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Does Experian Boost Improve Your Credit Score?

Experian Boost adds cell phone, utility and streaming service payments to consumer credit reports.

A mother is holding a credit card while her daughter scrolls on a laptop sitting on the ground.
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Building credit from scratch can feel like a Catch-22 because lenders are reluctant to extend a line of credit to you if you don't have any experience to date. But in an attempt to help people with thin credit files, Experian -- a major credit bureau -- created a free service that allows you to add additional data to your credit file to improve your credit score

What is Experian Boost?

Payment history is the most influential factor that makes up your FICO score, accounting for 35% of your credit score. Experian Boost allows you to add positive payment history to your credit report by linking utility bills, phone bills and even payments to streaming services. Users must have at least one active credit account, such as a credit card or personal loan, to sign up. Bills and streaming services that are compatible with Experian Boost include the following:

  • Mobile and landline phones
  • Internet
  • Cable and satellite 
  • Gas and electricity
  • Water
  • Power and solar
  • Trash
  • Netflix, HBO, Hulu and Disney+

How does Experian Boost work?

Experian Boost is a free service that only requires an online account to sign-up via the Experian web page or mobile app. You will then be prompted to link the bank account you use to pay your bills. From there, your account will be scanned for on-time utility, cellphone and streaming payments from the last 24 months. Experian Boost only reports positive information, so late payments won't be reported. Still, you should always prioritize making on-time payments. Additionally, you need a minimum of three months of payments within a six-month period for Experian Boost to work. 

Is Experian Boost secure?

Experian Boost is only authorized to view read-only data from your bank accounts. Experian does not have access to any financial funds and will not report any negative credit score data. Experian securely accesses the user's bank statement data to identify valid payments made to utility and telecom companies but does not store any personal banking information. 

Does Experian Boost improve your credit score?

Since Experian Boost only considers positive payment history when assessing a consumer's credit score, you may see a slight improvement in your FICO credit score. Once you link your checking or savings account, Experian Boost will analyze your transaction history and add on-time payments to your Experian credit file within minutes. The average credit score increase is 10 to 13 points, although results may vary. You're more likely to benefit from Experian Boost if you have a thin credit file or a credit score below 670 and you're looking to build up your credit score with recurring monthly bills.

Downsides of Experian Boost

While Experian Boost may help improve your credit score, there are some downsides to keep in mind, such as:

  • If you pay your bills with a rewards credit card to maximize your earning potential each month, Experian Boost may be less beneficial to you. Your credit history already factors in on-time payments from your credit card accounts, so this will only do you little good. Experian Boosts works best for individuals who don't quite have an established credit history, so they most likely aren't paying their internet or water bill with a credit card.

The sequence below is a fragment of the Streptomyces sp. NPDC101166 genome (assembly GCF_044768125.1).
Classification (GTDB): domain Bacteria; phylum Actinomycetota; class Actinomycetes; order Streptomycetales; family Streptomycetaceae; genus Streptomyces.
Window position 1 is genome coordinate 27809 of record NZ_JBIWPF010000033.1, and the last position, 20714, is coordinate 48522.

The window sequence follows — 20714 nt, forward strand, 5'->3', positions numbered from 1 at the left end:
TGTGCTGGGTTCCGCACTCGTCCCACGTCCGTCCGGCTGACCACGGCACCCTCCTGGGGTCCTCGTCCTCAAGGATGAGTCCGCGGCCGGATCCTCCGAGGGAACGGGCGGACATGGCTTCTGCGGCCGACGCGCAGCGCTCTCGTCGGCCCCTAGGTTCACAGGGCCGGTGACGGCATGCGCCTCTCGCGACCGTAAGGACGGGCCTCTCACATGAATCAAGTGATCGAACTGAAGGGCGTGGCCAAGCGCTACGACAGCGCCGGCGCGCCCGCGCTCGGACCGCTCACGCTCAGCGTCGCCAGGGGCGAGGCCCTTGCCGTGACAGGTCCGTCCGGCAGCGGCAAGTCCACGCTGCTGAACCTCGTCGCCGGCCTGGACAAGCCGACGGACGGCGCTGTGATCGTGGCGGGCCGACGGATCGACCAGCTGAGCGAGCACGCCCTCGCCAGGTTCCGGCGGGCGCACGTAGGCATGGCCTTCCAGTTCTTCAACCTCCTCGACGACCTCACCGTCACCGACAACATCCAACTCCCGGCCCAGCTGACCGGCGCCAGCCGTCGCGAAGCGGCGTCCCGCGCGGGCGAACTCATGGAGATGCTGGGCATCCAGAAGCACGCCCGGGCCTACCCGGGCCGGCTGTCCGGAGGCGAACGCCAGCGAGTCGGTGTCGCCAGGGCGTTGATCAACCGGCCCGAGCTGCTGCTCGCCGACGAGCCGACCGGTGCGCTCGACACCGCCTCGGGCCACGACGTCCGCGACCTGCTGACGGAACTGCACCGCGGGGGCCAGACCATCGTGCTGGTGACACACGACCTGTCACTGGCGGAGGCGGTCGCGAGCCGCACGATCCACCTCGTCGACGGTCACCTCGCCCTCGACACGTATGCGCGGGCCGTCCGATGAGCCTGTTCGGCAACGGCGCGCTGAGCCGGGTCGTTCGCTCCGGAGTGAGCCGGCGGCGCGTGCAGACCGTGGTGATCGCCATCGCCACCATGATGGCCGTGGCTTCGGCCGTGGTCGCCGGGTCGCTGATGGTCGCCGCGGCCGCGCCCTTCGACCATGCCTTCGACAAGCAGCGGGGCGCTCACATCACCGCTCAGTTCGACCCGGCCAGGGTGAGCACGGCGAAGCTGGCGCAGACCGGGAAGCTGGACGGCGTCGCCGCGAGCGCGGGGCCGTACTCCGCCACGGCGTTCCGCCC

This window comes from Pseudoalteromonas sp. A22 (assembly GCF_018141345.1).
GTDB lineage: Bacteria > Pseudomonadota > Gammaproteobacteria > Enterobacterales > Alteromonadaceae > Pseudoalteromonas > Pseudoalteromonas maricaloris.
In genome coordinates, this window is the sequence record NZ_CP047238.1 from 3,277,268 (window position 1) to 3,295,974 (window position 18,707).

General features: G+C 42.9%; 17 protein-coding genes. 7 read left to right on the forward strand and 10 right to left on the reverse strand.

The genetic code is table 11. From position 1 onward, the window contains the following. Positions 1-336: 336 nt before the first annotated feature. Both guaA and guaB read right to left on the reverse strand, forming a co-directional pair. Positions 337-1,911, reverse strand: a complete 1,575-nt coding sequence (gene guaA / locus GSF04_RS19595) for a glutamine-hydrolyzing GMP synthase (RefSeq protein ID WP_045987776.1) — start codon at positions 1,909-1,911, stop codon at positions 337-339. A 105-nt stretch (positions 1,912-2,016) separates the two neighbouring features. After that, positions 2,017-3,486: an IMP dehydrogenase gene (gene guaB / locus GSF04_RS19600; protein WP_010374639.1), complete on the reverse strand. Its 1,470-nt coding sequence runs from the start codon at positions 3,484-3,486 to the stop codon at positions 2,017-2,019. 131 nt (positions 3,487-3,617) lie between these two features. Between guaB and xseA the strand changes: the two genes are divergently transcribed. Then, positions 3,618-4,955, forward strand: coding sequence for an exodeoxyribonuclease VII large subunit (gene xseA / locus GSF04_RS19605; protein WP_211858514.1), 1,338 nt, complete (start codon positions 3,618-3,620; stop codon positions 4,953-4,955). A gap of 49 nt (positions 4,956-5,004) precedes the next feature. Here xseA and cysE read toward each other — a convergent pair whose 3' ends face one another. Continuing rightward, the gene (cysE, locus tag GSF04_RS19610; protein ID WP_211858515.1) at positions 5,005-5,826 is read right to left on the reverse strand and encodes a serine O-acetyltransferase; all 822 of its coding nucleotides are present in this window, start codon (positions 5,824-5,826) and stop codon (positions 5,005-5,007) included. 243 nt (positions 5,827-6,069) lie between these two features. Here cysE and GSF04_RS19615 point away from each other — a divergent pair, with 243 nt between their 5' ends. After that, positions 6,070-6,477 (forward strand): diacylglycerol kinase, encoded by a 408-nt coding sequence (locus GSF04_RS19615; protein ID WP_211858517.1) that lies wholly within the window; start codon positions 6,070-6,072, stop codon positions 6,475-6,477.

• Experian Boost only affects FICO 8 scores based on Experian data. Lenders who use a different scoring model or data from another credit bureau won't see your boosted score. Additionally, adding your utility payments to Experian's records does not carry over to the other two major credit bureaus – Equifax and TransUnion.
  • Experian Boost does not pull rent payments. While it is possible to add rent payments to your credit report with services like Experian RentBureau, only utility, cell phone and streaming service payments apply for now. 

Other ways to improve your credit score

If you have limited to no credit, there are a few other strategies to keep in mind:

Become an authorized user 

Becoming a primary cardholder can be tricky if you have a thin credit file. But you can reap the same benefits by piggybacking on someone else's credit card as an authorized user. As an authorized user, you'll receive your own credit card, but any purchases you make become part of the primary cardholder's balance. Not all issuers report authorized user data to the three credit bureaus, so check whether or not this is the case before moving forward. 

Apply for a secured credit card

Secured credit cards are like standard credit cards with a revolving line of credit, but they are backed by a cash deposit. The deposit typically equals the credit limit, which equals 50% to 100% of the initial deposit. If your cash deposit is $500, for example, your credit line equals $500. Generally, after 12 months of consistent on-time payments, your credit card issuer may automatically upgrade you to an unsecured credit card

The bottom line

Based on the current options available to consumers with thin credit files, Experian Boost can be a valuable tool, but it's not the only one. By creating a free account and allowing Experian access to scan your bank account for on-time utility, phone and streaming service payments, you're adding just a tiny boost to your credit score – albeit better than nothing. Still, it is up to the consumer to determine whether the benefits of joining the program outweigh any potential negatives.

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